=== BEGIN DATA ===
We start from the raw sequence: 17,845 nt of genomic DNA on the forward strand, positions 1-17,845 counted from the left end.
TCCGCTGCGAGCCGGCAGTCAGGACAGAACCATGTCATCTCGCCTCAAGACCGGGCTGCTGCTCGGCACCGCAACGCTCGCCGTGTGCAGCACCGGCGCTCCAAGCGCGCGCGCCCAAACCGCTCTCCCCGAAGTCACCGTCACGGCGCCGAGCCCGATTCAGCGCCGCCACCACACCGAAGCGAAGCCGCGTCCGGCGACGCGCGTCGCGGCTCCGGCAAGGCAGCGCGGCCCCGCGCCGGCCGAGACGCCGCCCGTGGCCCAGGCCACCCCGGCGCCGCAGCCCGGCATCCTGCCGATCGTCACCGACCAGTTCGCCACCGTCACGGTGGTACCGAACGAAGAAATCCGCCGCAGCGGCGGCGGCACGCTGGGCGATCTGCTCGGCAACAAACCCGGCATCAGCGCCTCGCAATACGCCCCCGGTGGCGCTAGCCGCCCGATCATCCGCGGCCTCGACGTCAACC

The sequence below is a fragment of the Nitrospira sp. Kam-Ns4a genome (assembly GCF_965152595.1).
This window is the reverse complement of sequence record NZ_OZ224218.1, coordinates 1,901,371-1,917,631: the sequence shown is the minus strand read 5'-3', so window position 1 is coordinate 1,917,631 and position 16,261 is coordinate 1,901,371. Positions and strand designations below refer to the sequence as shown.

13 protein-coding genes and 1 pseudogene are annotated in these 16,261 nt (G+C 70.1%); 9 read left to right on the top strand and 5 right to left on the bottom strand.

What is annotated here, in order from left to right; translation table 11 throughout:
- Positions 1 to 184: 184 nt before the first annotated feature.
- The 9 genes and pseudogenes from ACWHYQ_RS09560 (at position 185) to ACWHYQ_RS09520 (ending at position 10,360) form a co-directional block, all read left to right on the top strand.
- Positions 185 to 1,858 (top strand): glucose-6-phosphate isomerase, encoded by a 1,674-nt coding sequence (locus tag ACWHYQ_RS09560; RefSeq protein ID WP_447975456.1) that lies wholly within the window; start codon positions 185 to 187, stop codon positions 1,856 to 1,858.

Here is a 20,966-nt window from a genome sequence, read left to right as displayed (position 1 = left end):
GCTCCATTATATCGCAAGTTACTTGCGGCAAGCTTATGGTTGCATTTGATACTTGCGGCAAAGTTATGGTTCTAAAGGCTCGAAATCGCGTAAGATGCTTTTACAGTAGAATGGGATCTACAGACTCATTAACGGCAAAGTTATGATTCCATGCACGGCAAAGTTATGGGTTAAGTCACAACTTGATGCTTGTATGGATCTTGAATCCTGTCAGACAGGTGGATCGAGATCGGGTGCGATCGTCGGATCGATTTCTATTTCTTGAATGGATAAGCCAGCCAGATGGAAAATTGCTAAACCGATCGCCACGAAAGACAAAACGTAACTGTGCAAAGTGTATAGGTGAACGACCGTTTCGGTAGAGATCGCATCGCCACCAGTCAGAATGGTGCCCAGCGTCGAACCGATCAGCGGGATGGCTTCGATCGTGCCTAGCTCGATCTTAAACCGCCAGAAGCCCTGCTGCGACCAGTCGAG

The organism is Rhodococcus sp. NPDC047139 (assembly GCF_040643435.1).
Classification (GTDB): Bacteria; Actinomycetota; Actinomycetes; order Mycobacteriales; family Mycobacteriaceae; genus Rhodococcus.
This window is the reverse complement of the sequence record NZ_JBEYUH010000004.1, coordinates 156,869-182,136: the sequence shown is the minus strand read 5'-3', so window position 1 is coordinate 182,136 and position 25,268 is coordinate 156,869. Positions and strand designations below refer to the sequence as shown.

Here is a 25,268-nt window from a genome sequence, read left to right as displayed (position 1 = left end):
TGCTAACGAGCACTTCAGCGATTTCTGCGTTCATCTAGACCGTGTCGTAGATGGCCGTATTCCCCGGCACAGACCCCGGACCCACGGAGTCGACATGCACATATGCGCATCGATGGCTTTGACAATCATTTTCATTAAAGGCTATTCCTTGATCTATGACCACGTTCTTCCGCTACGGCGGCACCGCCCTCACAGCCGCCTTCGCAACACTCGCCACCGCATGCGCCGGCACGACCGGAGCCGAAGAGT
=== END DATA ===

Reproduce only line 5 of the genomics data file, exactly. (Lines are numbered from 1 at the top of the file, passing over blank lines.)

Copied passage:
13 protein-coding genes and 1 pseudogene are annotated in these 16,261 nt (G+C 70.1%); 9 read left to right on the top strand and 5 right to left on the bottom strand.